For people above the age of 55, lung cancer is the leading cause of death. It’s the second most common form of cancer when skin cancer is removed from the equation and it accounts for 14% of the total cancers that are diagnosed every year around the world. In total, more than 200,000 people are going to receive this diagnosis in the United States alone, which is also about the amount of people who will be dying from it.
1. It’s Not For the Young
About two-thirds of the people who are diagnosed with lung cancer will be above the age of 65. It’s rarely found in people under the age of 45, accounting for just 2% of the total cancers that are diagnosed of the lung. If you want to prevent lung cancer, then if you’re smoking, make sure that you find a way to stop.
2. Who Gets It?
African American men have a 40% greater chance of developing lung cancer than white men. For women, however, the rates of lung cancer for women of different races are statistically equal to each other. The rates of lung cancer have been dropping for men, however, for many years. Men are still slightly more likely, however to get lung cancer than women.
3. You Don’t Have To Smoke
Although lung cancer is directly associated with smoking, you don’t have to be a smoker to get this disease. That’s why it is one of the leading killers of people. It kills more people more than the next three cancers combined.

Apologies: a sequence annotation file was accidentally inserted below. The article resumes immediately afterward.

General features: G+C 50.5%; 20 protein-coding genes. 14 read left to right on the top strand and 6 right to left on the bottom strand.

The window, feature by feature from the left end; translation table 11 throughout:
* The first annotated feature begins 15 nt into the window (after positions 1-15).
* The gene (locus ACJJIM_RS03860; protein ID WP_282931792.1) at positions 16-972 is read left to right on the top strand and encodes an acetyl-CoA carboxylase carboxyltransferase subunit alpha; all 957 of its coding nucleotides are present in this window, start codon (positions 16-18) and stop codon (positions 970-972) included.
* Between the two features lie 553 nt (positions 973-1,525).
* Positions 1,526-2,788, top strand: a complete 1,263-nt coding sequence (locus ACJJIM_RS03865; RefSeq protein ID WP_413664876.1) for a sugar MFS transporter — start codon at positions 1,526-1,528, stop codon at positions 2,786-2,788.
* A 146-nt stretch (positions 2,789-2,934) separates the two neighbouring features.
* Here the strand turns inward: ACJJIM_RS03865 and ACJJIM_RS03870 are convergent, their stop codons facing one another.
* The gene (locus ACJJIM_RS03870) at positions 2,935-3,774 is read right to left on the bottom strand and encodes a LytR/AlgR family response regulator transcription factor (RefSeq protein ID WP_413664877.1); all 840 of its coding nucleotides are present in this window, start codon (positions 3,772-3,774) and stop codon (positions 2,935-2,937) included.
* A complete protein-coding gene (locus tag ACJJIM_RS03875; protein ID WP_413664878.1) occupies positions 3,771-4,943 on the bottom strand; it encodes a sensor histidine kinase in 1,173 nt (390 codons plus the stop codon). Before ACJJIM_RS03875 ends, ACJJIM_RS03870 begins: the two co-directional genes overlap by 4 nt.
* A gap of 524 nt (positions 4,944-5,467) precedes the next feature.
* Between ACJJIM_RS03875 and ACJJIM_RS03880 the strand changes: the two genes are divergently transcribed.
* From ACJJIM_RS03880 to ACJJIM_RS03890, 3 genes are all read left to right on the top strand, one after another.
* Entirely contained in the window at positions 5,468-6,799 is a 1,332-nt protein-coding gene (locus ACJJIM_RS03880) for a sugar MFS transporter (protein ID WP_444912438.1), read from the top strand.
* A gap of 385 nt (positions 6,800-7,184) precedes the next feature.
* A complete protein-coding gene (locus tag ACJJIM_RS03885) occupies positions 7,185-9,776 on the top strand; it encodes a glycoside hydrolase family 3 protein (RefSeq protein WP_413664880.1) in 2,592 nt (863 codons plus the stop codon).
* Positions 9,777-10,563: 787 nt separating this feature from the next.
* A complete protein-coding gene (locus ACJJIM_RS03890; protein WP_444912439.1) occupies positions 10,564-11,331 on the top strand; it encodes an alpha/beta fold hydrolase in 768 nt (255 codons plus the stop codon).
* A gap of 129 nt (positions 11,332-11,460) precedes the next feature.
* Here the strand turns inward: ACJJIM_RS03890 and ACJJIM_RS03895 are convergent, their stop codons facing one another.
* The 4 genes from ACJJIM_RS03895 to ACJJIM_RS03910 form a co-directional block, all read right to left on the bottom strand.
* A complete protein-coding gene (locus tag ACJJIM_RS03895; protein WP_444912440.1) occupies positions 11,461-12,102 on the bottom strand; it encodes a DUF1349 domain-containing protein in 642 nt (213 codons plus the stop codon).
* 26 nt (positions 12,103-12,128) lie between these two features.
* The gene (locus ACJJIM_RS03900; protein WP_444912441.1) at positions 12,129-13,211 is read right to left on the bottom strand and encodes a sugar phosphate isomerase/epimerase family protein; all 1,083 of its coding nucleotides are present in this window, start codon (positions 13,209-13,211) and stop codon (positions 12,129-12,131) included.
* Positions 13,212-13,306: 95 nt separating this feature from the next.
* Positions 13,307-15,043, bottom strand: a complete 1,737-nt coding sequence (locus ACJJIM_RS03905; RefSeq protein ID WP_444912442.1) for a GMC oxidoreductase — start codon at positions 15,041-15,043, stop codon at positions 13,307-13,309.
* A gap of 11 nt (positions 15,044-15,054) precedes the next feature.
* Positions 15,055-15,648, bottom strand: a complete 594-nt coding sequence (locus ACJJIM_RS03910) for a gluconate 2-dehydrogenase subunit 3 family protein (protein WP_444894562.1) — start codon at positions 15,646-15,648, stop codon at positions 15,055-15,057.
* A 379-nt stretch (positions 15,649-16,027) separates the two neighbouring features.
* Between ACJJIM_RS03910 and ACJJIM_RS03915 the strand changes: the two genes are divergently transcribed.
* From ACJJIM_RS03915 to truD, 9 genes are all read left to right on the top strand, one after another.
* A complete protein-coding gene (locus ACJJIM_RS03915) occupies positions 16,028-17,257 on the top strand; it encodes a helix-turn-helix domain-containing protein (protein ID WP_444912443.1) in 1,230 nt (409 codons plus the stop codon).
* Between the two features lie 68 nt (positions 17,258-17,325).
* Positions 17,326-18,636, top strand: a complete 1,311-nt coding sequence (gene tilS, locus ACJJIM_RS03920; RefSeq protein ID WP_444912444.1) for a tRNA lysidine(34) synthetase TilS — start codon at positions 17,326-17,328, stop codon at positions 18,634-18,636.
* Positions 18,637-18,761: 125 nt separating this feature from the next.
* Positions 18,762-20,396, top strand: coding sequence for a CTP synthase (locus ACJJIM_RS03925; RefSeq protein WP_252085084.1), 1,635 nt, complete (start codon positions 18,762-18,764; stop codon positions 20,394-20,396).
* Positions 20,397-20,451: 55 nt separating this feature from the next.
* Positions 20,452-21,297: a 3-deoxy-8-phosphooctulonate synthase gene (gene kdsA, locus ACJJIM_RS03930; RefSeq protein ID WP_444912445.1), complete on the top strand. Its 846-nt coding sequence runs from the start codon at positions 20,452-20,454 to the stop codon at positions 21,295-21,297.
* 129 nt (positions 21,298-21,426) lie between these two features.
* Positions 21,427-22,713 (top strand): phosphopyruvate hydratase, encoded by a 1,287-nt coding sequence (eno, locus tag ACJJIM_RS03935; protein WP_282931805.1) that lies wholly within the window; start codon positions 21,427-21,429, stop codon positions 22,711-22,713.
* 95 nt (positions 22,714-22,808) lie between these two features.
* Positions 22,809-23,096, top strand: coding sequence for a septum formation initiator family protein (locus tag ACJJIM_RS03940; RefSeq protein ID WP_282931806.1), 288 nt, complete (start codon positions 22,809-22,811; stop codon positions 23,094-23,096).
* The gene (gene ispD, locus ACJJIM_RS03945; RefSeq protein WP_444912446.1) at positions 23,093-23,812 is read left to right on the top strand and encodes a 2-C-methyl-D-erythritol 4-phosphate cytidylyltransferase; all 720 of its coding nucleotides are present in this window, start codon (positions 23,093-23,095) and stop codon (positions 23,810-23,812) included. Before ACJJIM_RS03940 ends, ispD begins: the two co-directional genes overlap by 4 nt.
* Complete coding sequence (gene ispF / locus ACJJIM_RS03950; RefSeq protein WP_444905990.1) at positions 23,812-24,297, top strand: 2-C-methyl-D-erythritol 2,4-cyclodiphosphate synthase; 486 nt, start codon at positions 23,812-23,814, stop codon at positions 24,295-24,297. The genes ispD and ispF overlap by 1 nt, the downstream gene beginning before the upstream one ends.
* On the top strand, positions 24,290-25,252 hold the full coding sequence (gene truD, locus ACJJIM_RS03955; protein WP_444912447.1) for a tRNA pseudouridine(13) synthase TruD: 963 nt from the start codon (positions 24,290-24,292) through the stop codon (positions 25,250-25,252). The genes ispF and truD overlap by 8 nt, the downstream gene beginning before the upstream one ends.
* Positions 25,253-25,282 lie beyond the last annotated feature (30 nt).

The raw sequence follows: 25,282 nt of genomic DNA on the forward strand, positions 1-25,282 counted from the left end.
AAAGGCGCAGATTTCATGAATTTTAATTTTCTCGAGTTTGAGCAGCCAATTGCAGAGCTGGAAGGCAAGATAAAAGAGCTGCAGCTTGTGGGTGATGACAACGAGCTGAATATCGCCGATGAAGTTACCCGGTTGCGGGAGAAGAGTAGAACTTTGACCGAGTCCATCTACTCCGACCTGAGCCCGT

4. It’s Got a Low Survival Rate
The long-term prognosis of lung cancer is not good. The survival rates of this disease is just 17% and more than 300,000 people in the United States are living with it right now. More than half of the people who receive a diagnosis of lung cancer this year are going to end up dying from it within the next 12 months.
5. Find It Early
Unfortunately one of the biggest factors in lung cancer is that it is rarely caught early. Only 15% of these cancers are found at early stages and it is often by accident because other injuries are issues are being investigated. As soon as lung cancer spreads to other organs, the survival rate drops down to a very small 3.5% of people.
6. It’s the Cigarettes
Although people who have never smoked once in their lives can end up developing lung cancer, 90% of the cases of lung cancer are attributed to this habit. That’s why stopping now is so important. It can take up to 20 years to reduce your risks of lung cancer back to that of a non-smoker.
7. It’s Not Just the Smoke
A special type of lung cancer is directly associated with asbestos. Mesothelioma is directly linked to exposure to asbestos, but it can take up to 50 years for the cancer to develop in the human body. It usually needs a long-term exposure to develop, but even one exposure for a brief amount of time can be all that it takes.